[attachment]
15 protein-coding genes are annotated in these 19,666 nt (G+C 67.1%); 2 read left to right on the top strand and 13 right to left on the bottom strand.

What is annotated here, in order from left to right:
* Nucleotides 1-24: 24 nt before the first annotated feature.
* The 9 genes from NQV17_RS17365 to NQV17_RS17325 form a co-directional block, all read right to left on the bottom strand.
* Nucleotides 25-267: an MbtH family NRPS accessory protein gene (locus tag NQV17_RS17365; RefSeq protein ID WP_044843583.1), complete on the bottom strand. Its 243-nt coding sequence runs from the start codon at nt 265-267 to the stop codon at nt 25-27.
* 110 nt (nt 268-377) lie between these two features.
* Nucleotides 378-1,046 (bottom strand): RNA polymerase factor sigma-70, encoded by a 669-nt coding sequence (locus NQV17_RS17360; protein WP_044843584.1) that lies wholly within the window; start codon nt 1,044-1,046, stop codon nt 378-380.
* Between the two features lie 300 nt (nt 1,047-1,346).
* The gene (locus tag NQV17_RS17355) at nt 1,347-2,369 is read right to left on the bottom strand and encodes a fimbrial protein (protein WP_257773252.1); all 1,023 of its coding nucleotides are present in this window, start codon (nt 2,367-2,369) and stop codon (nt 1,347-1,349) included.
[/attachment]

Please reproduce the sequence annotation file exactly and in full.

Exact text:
15 protein-coding genes are annotated in these 19,666 nt (G+C 67.1%); 2 read left to right on the top strand and 13 right to left on the bottom strand.

What is annotated here, in order from left to right:
* Nucleotides 1-24: 24 nt before the first annotated feature.
* The 9 genes from NQV17_RS17365 to NQV17_RS17325 form a co-directional block, all read right to left on the bottom strand.
* Nucleotides 25-267: an MbtH family NRPS accessory protein gene (locus tag NQV17_RS17365; RefSeq protein ID WP_044843583.1), complete on the bottom strand. Its 243-nt coding sequence runs from the start codon at nt 265-267 to the stop codon at nt 25-27.
* 110 nt (nt 268-377) lie between these two features.
* Nucleotides 378-1,046 (bottom strand): RNA polymerase factor sigma-70, encoded by a 669-nt coding sequence (locus NQV17_RS17360; protein WP_044843584.1) that lies wholly within the window; start codon nt 1,044-1,046, stop codon nt 378-380.
* Between the two features lie 300 nt (nt 1,047-1,346).
* The gene (locus tag NQV17_RS17355) at nt 1,347-2,369 is read right to left on the bottom strand and encodes a fimbrial protein (protein WP_257773252.1); all 1,023 of its coding nucleotides are present in this window, start codon (nt 2,367-2,369) and stop codon (nt 1,347-1,349) included.